From the above table it gives us the price and the revenue received as a result of charging different prices at different quantities demanded, the highest revenue is got from charging a price of 250 pounds and the quantity demanded being 10,000, therefore the revenue will be 2,500,000 which is the highest according to the table.

v. Recovery from recession increases the demand for licences by 4,000 at each and every price.

Explain, with reference to your diagram, the effect this will have on the revenue maximising price and quantity sold.

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Effects of Shifts in Demand

recession

Price (\$ p.a.)

Demand (p.a.)

new demand

New revenue

0

20,000

24,000

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Effects of Shifts in Demand

0

50

18,000

22,000

1100000

100

16,000

20,000

2000000

150

14,000

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Effects of Shifts in Demand

18,000

2700000

200

12,000

16,000

3200000

250

10,000

14,000

3500000

300

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Effects of Shifts in Demand

8,000

12,000

3600000

350

6,000

10,000

3500000

400

4,000

8,000

3200000

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Effects of Shifts in Demand

450

2,000

6,000

2700000

From the above table it is clear that the revenue maximising price now is 300 pounds from the above table which yields 3600000 pounds. Therefore our revenue maximising price increases and at the same time our revenue increases.

vi. Define what is meant by ‘consumer surplus’ and calculate its value before the demand shift at both the market clearing and the revenue maximising prices

consumer surplus can be defined as the difference that exist between what the consumers are willing to pay and what the consumers actually pay for a good or service. Consumer surplus is the area shown below:

The consumer surplus will therefore be the area above the equilibrium price and below the demand curve:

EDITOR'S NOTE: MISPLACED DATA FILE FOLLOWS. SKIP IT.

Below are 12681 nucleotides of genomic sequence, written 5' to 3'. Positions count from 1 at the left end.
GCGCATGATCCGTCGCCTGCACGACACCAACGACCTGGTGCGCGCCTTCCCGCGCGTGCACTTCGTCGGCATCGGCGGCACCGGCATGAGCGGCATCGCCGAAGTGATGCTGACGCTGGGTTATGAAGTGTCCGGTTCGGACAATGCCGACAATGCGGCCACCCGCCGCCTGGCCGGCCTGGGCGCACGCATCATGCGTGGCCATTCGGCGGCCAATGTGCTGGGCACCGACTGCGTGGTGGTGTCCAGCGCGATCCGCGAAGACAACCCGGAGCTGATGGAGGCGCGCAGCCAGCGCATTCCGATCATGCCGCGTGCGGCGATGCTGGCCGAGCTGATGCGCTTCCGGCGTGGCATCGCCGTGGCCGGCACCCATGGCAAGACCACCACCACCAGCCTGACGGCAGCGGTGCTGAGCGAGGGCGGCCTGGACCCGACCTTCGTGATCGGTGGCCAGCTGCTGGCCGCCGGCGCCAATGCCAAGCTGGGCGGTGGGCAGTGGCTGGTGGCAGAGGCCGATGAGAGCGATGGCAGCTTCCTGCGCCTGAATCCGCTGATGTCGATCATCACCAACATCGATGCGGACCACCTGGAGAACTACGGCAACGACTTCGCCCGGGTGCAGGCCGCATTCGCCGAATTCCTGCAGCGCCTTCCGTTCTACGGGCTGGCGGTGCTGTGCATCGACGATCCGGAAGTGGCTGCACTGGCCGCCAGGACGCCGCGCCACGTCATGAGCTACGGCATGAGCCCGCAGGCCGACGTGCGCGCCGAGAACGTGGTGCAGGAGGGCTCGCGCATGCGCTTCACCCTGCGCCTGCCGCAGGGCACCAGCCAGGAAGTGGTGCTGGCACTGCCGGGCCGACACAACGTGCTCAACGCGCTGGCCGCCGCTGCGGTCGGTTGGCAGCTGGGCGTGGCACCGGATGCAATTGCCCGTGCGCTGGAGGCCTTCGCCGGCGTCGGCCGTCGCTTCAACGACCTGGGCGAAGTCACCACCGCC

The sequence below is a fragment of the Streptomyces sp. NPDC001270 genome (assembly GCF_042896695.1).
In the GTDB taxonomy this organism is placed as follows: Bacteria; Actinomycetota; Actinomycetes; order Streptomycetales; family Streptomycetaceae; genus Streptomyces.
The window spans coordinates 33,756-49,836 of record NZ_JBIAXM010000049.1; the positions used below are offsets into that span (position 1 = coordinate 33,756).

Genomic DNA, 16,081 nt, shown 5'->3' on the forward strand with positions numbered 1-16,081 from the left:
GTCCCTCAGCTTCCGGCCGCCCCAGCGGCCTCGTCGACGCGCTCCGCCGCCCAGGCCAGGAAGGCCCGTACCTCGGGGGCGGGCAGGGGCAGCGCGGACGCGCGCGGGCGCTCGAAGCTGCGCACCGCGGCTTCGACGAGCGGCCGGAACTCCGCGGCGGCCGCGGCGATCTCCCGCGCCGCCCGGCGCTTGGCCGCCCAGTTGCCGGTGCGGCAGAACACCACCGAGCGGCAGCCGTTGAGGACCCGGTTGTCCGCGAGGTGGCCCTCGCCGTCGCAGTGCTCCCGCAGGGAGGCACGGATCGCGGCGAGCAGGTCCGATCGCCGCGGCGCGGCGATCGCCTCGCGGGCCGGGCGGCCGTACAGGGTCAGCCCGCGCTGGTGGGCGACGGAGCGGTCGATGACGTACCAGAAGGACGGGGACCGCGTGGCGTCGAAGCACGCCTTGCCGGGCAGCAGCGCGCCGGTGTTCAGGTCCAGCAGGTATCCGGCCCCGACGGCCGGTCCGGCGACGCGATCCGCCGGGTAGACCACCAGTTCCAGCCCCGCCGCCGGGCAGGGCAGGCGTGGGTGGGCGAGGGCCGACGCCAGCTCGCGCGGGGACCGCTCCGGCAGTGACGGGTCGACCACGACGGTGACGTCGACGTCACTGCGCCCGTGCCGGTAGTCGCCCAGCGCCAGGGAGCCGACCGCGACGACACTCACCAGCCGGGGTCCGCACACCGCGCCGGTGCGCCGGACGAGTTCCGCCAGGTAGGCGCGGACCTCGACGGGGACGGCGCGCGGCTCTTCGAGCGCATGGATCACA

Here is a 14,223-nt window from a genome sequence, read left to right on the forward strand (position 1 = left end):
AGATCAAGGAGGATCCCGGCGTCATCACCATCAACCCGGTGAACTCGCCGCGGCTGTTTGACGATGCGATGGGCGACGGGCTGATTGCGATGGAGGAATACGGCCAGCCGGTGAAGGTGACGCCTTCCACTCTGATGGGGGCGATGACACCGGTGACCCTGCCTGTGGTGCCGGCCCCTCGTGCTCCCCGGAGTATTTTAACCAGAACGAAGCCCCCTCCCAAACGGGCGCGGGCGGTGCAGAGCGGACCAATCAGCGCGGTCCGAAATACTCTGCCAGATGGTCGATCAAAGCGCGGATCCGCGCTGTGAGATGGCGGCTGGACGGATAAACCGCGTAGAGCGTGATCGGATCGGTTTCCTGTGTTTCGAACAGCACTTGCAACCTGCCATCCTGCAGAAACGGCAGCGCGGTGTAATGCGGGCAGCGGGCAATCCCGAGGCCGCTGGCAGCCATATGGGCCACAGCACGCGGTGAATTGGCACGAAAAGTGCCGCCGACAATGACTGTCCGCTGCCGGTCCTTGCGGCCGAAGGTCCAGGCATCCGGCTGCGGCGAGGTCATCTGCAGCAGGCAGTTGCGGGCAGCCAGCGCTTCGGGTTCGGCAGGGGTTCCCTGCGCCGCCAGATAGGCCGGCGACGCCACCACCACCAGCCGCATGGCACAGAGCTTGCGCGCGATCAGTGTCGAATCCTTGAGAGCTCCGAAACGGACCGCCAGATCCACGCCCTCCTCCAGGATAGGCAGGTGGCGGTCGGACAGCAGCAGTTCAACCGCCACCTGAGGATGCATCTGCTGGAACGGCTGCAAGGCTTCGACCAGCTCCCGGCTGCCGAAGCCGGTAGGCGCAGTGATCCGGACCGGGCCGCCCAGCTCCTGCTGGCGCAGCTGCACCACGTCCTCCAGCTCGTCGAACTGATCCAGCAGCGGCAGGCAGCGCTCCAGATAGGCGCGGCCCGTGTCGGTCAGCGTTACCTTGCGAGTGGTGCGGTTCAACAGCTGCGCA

450-125 = 225

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15000 – 0 =15000

= 225 X 15000 =3375000

So consumer surplus is equal to 3,375,000

d. Using appropriate diagrams and with reference to the concept of marginal utility explain the optimal level of consumption of:

iv. One freely available good (e.g. unmetered water)

every good experiences diminishing marginal utility as the consumption of that good increases, for example when one consumes one fruit he or she gets high level of utility for this first utility than the additional units he consumes after, for a free good the optimal consumption is the point at which the marginal utility is zero, this means that the optimal consumption is reached when the utility level stops to increase, the diagram below shows the utility level of a good and the optimal level of consumption:

Assumptions

There exist diminishing marginal utility as the consumption of the good increases

v. Two priced goods.

The optimal consumption of two priced good is derived by indifference curves, the indifference curves depict the combination of two goods that derive the same level of utility, for these goods

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Effects of Shifts in Demand

the optimal level is derived from where the indifference curve touches the budget line of the consumer, the diagram below shows the optimal level of consumption:

Assumptions of these is that there exist only two good in the market The consumer makes rational decisions

The consumer aims at maximising his or her utility

The consumer spends all his or her disposable income on only the two goods.

QUESTION 2